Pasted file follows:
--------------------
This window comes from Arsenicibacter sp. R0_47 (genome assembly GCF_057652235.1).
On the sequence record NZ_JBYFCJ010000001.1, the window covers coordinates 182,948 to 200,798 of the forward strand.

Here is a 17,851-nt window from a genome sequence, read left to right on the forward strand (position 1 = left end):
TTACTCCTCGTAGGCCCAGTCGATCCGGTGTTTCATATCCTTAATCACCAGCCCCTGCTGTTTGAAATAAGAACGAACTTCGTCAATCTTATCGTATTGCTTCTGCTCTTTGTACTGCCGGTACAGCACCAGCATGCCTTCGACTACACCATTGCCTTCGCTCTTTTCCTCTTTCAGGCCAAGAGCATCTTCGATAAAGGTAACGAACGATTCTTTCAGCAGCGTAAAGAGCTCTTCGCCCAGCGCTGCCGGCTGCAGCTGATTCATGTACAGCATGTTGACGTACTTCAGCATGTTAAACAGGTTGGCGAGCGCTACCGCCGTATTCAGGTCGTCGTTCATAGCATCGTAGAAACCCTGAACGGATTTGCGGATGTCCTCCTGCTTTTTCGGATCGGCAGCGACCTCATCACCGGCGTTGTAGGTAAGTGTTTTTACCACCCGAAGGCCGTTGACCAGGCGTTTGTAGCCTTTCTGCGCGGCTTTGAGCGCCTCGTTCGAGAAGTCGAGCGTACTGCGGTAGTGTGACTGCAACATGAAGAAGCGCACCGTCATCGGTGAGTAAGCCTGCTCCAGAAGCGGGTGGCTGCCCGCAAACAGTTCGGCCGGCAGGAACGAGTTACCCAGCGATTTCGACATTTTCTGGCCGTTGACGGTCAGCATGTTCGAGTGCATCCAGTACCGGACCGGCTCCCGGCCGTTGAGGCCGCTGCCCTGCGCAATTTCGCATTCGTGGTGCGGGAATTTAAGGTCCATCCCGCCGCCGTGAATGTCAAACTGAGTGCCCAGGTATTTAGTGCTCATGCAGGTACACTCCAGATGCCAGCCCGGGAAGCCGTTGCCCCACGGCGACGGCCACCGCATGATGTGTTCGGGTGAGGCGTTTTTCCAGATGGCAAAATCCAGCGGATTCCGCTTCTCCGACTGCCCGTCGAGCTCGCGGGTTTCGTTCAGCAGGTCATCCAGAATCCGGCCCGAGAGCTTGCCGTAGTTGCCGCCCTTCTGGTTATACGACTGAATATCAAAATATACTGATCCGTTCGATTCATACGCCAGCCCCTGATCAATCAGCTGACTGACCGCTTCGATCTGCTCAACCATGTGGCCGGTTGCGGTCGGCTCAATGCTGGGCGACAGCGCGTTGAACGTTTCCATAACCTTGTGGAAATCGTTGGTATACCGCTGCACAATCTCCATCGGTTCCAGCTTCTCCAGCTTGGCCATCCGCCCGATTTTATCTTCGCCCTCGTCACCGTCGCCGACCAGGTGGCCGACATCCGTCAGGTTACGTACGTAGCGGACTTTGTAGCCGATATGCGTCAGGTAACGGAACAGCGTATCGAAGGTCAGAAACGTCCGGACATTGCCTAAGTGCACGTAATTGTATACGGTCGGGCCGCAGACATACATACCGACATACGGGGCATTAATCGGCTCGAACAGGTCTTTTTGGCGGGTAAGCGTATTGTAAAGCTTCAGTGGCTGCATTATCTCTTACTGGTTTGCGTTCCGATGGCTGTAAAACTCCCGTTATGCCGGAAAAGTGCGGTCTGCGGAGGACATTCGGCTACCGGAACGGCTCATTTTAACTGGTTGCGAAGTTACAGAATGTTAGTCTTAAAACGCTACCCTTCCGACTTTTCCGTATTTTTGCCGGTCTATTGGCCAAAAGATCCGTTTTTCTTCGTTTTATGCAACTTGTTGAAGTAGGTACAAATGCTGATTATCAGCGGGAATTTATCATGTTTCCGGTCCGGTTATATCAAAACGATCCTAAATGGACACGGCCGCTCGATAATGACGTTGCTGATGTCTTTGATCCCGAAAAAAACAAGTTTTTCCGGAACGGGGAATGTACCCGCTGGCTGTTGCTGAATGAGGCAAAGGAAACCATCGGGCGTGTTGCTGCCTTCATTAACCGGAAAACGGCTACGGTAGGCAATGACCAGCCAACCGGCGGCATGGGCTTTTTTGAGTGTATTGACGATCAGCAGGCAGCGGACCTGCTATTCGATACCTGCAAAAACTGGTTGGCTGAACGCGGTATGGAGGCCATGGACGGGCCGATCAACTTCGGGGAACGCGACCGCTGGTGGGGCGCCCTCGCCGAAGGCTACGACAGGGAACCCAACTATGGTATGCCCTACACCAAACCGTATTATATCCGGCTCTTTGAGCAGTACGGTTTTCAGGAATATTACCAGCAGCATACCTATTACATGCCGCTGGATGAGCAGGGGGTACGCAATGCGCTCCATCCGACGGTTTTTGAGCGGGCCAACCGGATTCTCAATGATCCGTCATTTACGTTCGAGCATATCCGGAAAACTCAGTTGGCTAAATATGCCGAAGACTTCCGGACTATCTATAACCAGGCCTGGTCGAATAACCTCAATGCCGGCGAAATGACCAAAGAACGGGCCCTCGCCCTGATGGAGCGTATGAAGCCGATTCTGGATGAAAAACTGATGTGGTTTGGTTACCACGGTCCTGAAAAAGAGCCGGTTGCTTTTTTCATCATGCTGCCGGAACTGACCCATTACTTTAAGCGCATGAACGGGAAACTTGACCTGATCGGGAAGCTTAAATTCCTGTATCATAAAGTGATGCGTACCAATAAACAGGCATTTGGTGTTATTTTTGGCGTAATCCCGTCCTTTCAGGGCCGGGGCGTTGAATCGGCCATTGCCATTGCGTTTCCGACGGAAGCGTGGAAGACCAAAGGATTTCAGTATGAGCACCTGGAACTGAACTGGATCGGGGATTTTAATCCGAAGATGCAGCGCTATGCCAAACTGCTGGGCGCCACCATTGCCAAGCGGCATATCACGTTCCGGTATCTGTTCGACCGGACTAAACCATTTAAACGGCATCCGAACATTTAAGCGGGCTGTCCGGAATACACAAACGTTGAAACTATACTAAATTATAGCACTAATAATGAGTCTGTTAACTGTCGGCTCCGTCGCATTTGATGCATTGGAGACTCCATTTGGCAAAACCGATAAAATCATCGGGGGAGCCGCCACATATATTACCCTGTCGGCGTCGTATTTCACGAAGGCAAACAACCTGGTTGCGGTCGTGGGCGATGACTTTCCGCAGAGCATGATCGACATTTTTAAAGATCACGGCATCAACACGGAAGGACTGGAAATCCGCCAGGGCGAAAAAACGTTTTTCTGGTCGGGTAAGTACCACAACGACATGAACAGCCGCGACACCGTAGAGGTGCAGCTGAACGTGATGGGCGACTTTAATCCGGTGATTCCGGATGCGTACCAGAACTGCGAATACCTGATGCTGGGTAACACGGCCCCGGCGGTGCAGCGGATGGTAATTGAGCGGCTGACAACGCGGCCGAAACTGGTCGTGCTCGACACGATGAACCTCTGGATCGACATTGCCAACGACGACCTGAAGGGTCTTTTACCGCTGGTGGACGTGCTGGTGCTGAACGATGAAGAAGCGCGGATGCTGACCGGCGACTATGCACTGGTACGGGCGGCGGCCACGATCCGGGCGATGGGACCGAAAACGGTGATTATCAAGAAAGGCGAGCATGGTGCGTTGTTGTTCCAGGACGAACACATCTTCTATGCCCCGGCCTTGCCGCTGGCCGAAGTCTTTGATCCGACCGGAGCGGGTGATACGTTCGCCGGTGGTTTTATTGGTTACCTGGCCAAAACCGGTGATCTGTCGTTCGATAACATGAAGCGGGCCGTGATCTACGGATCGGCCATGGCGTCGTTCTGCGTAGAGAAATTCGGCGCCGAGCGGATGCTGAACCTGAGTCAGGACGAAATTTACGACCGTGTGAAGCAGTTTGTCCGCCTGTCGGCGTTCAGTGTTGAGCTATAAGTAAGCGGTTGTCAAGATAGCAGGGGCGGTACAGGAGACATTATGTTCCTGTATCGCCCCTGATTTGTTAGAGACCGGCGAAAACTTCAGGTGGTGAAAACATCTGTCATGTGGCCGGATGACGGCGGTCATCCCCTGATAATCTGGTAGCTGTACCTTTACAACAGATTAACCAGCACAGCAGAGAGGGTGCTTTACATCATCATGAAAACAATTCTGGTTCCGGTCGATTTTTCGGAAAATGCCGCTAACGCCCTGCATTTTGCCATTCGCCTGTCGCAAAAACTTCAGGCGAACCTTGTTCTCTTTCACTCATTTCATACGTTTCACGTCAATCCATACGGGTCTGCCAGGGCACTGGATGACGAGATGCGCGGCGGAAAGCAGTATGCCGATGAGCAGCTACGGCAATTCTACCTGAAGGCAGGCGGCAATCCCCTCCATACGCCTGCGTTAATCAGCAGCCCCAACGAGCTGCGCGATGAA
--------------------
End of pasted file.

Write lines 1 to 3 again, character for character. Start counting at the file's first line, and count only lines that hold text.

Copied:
This window comes from Arsenicibacter sp. R0_47 (genome assembly GCF_057652235.1).
On the sequence record NZ_JBYFCJ010000001.1, the window covers coordinates 182,948 to 200,798 of the forward strand.

Here is a 17,851-nt window from a genome sequence, read left to right on the forward strand (position 1 = left end):